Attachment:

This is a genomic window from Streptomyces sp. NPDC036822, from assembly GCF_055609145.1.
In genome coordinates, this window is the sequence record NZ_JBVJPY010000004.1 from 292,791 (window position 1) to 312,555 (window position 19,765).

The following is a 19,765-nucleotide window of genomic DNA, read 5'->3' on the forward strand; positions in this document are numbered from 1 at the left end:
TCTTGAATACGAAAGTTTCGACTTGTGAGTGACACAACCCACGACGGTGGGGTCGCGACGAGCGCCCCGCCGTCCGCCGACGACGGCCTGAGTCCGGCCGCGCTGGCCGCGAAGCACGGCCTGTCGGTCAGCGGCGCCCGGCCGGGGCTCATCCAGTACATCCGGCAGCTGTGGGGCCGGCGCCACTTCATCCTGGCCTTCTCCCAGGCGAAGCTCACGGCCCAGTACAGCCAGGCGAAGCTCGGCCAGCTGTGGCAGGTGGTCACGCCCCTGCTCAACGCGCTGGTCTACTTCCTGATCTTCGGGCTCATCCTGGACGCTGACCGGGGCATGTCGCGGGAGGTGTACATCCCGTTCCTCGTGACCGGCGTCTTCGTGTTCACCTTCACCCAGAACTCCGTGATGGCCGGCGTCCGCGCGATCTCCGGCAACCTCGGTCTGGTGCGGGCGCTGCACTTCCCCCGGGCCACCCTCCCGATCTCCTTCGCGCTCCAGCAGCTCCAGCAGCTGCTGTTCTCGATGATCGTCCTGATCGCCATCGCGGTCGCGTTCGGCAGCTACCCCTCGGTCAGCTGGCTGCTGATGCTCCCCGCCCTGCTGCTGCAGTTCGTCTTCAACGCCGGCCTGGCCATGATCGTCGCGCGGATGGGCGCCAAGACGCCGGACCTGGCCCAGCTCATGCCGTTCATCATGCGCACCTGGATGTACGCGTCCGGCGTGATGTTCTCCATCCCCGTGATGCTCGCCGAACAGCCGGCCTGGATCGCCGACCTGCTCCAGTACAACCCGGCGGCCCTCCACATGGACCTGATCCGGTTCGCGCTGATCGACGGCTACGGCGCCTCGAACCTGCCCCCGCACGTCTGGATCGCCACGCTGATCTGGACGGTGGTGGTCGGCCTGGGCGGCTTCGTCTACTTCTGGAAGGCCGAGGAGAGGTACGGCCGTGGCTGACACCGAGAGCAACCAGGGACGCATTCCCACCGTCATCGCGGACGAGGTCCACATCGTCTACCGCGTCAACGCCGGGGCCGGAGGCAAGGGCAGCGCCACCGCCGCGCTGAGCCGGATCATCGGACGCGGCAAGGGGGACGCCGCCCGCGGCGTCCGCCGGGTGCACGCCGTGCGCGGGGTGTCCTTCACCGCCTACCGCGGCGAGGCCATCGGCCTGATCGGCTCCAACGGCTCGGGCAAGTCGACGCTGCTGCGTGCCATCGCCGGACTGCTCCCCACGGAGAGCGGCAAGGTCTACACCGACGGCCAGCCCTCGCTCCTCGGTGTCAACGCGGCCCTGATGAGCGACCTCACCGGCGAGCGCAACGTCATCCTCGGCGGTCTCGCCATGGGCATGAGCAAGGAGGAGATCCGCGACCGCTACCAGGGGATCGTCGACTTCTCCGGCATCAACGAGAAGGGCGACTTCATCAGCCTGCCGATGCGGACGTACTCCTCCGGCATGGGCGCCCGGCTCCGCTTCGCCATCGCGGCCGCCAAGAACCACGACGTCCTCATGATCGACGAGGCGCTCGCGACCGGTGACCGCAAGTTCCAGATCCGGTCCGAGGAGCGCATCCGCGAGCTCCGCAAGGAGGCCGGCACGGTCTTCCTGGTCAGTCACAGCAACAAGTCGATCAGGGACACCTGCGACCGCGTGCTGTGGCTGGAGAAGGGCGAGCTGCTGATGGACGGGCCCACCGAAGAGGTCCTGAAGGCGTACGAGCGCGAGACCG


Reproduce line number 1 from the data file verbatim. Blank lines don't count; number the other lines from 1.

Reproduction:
This is a genomic window from Streptomyces sp. NPDC036822, from assembly GCF_055609145.1.